Professor Uncovers Lost Rubens
Salem, Oregon -- The Hallie Ford Museum of Art offers a rare and exclusive U.S. exhibition of a rediscovered painting by Old Master and Flemish baroque painter, Peter Paul Rubens.
Art collectors of Art Kabinett social media network will be among the first visitors to view this historic artwork.
Dr. Ricardo De Mambro Santos, associate professor of art history at nearby Willamette University, found the portrait of Archduke Albert VII of Austria two years ago in Rome. Since then, he has worked to authenticate it.
The piece, shown here, will be on exhibit here at Hallie Ford from Oct. through March.
The search to uncover the artist behind the portrait began when De Mambro Santos’ former student, Cecilia Paolini, called him from Rome two years ago.
Paolini, an independent scholar and expert in restoration and conservation of paintings at the Laboratory of Restoration in Rome, had been De Mambro Santos’ longtime collaborator on Flemish and Dutch art research.
The owner of the painting, who wished to remain anonymous, hired Paolini to clean and restore the canvas. Paolini had immediate questions about its origin and contacted De Mambro Santos, who flew to Rome to assist.
Analyzing the portraits’ material, chemical composition and style, the duo tested and confirmed their hypothesis that Rubens was the portrait’s creator. Key factors were the presence of a yellow pigment used only by Flemish Masters in the Roman workshops of the time and the piece’s curvilinear brushstrokes.
This painting is now determined to be Rubens’ earliest known portrait of Archduke Albert VII, who became Rubens’ most important patron throughout what became a grand and influential career.
Rubens traveled from Antwerp to Italy in 1600 to study the renaissance Masters, such as Leonardo and Michelangelo.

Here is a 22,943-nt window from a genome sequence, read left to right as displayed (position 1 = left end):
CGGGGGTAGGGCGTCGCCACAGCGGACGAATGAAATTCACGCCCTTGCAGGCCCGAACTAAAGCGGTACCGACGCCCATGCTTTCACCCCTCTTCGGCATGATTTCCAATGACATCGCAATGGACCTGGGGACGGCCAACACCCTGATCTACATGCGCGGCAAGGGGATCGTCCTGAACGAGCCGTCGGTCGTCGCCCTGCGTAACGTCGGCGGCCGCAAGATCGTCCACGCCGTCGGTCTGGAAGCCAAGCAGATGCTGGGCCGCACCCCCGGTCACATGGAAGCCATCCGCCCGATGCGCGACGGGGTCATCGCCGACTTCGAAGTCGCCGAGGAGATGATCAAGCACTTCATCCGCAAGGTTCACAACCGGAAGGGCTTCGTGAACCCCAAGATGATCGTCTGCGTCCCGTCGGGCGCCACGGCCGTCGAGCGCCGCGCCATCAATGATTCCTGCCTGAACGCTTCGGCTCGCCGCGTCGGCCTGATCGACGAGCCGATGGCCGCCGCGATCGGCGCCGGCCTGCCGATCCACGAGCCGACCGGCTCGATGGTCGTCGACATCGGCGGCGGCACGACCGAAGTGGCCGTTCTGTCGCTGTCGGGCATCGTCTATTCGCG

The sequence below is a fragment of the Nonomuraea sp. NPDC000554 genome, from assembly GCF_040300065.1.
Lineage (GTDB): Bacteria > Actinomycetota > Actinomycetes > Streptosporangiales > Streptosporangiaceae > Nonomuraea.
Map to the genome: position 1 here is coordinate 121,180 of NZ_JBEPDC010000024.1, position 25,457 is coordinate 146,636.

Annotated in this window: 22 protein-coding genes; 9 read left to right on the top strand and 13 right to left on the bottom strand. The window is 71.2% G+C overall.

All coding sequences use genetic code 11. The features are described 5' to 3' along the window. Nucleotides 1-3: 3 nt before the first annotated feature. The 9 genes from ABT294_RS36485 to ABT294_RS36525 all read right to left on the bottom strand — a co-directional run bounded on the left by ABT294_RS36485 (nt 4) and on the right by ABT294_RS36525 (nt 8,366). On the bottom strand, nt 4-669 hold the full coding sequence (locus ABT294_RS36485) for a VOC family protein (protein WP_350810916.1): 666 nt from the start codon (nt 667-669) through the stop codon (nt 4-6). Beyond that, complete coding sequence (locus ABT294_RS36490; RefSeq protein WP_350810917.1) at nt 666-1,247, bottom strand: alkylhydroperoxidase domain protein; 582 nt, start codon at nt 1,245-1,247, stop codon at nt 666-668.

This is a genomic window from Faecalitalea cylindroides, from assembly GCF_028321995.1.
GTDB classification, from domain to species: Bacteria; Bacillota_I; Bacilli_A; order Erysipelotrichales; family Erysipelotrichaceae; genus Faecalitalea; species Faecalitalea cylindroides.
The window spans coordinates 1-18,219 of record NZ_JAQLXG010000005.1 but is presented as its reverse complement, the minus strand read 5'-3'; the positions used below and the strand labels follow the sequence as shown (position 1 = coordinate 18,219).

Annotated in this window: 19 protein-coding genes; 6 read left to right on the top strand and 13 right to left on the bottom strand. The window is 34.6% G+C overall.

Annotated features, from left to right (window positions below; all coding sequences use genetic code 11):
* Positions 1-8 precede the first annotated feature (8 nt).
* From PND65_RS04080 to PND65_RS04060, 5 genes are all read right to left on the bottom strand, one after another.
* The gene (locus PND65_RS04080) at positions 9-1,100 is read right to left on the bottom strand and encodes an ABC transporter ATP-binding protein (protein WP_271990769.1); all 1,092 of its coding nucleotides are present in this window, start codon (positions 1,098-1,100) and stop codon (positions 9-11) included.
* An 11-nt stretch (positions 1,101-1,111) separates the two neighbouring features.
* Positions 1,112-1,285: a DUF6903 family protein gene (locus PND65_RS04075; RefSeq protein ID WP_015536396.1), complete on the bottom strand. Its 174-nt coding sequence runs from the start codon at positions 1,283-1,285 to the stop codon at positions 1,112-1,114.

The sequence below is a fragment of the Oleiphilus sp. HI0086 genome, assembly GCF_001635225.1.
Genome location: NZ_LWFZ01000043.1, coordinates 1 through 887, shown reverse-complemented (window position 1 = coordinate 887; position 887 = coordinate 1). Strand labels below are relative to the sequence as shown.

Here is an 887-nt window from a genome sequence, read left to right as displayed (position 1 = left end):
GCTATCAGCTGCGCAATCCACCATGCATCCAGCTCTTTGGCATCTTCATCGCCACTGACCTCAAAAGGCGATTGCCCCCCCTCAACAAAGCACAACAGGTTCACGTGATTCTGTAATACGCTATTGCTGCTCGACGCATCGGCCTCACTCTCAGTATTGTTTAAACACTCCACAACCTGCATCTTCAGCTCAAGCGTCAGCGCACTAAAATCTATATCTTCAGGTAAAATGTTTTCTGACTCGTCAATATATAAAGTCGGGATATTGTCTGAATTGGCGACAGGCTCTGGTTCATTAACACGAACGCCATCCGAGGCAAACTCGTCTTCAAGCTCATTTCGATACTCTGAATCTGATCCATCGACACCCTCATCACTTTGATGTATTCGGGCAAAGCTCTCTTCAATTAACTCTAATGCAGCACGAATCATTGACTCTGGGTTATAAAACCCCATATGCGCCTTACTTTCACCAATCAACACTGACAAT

De Mambro Santos dates the portrait to the early years of Rubens' Italian residency -- between 1600 and 1604 -- and hopes that ongoing studies will further pinpoint the date. No other known Rubens portraits from this period have survived.
De Mambro Santos said that before this discovery, it was assumed that Rubens and Albert met after 1604 and did not become closely tied until 1608. This portrait may have launched Rubens’ career.
The rediscovered portrait is small and was likely used as reference point for Rubens’ future work and numerous portraits of Albert that have similar attributes.
The archduke appointed Rubens his court painter in 1609. Rubens traveled a great deal, especially for his diplomatic work. He probably used visual references like this piece when he had to complete a commission and was miles from Albert.
In spite of the rediscovered portrait’s historical and artistic relevance, the piece’s value is still being determined.
“I have no idea really,” De Mambro Santos said of its value. “It could be 4,000 euros or four million euros.”
Sir Peter Paul Rubens (28 June 1577 – 30 May 1640), was a Flemish Baroque painter, and a proponent of an extravagant Baroque style that emphasised movement, colour, and sensuality. He is well known for his Counter-Reformation altarpieces, portraits, landscapes, and history paintings of mythological and allegorical subjects.
In addition to running a large studio in Antwerp that produced paintings popular with nobility and art collectors throughout Europe, Rubens was a classically educated humanist scholar and diplomat who was knighted by both Philip IV, King of Spain, and Charles I, King of England.
Oregon’s third largest art museum, Hallie Ford, is located in the heart of Salem, Oregon, near the State Capitol building The museum’s collections reflect the rich, diverse culture of the Northwest and explore the history of art around the world.